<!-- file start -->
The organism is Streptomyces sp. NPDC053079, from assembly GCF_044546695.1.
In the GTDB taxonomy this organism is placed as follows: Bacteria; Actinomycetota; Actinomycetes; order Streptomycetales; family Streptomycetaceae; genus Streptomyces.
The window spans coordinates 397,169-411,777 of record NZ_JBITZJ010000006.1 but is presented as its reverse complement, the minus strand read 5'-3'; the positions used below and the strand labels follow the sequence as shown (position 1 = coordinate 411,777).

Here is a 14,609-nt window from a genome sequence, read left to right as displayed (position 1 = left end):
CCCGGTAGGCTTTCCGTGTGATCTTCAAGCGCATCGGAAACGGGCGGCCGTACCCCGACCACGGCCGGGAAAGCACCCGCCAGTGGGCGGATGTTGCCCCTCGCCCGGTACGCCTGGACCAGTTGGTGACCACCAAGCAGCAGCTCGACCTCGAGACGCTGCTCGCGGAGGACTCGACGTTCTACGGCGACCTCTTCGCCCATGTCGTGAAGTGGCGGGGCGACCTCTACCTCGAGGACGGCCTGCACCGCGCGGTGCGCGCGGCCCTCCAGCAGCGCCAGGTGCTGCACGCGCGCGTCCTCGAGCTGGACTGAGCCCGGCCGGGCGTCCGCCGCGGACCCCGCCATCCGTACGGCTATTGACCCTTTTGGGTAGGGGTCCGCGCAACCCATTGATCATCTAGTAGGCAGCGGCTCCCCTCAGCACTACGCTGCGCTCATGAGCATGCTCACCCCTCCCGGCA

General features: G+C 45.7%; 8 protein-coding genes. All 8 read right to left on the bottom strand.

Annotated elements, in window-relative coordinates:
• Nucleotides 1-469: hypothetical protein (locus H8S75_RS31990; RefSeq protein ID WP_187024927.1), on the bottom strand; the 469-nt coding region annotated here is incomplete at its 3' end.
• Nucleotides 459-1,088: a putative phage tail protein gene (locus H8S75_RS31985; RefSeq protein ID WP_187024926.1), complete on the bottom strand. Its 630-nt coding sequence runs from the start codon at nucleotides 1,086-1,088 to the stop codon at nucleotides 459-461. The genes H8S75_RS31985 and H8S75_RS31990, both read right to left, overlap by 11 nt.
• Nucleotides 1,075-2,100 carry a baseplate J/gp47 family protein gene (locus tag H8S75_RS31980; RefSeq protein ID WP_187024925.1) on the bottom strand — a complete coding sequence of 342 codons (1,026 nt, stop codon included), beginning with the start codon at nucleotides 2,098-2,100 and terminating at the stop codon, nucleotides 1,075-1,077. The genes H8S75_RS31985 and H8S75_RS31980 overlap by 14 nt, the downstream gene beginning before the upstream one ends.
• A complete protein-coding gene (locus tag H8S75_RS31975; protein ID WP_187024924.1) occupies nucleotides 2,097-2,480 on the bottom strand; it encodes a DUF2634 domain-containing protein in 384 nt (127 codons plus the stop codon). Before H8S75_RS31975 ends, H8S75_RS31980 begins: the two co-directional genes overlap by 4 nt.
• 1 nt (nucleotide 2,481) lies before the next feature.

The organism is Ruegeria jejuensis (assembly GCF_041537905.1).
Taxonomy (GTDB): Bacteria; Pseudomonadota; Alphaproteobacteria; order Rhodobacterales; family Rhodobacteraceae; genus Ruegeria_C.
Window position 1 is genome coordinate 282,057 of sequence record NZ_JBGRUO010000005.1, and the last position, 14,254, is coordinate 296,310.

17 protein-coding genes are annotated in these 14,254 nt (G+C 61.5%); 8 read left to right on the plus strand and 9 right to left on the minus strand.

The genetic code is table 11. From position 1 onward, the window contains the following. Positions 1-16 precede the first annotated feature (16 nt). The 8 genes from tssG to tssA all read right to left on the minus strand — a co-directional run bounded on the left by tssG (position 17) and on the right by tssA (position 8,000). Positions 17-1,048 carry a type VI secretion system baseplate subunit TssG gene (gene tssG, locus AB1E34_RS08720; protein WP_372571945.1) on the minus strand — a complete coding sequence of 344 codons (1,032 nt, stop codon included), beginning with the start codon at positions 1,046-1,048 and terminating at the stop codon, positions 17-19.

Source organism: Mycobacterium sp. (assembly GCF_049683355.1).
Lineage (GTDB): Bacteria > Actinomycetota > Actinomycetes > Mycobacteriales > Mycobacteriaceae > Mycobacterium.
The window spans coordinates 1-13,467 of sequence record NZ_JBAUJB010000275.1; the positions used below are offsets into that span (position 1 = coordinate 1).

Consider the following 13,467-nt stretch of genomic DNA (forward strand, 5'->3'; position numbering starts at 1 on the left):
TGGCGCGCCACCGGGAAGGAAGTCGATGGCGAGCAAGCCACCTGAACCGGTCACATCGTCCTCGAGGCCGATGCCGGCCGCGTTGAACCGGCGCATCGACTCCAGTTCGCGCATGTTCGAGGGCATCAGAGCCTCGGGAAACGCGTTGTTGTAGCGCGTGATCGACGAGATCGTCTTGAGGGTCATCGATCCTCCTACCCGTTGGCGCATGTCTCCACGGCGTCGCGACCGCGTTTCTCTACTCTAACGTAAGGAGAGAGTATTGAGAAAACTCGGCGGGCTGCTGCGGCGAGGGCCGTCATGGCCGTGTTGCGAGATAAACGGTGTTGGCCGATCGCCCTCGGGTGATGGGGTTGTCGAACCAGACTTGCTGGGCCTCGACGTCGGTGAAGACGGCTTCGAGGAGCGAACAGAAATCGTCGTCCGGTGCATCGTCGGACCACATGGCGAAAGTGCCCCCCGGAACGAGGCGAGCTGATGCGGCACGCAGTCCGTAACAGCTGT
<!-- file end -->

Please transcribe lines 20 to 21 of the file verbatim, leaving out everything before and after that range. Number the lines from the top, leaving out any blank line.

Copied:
The window spans coordinates 1-13,467 of sequence record NZ_JBAUJB010000275.1; the positions used below are offsets into that span (position 1 = coordinate 1).

Consider the following 13,467-nt stretch of genomic DNA (forward strand, 5'->3'; position numbering starts at 1 on the left):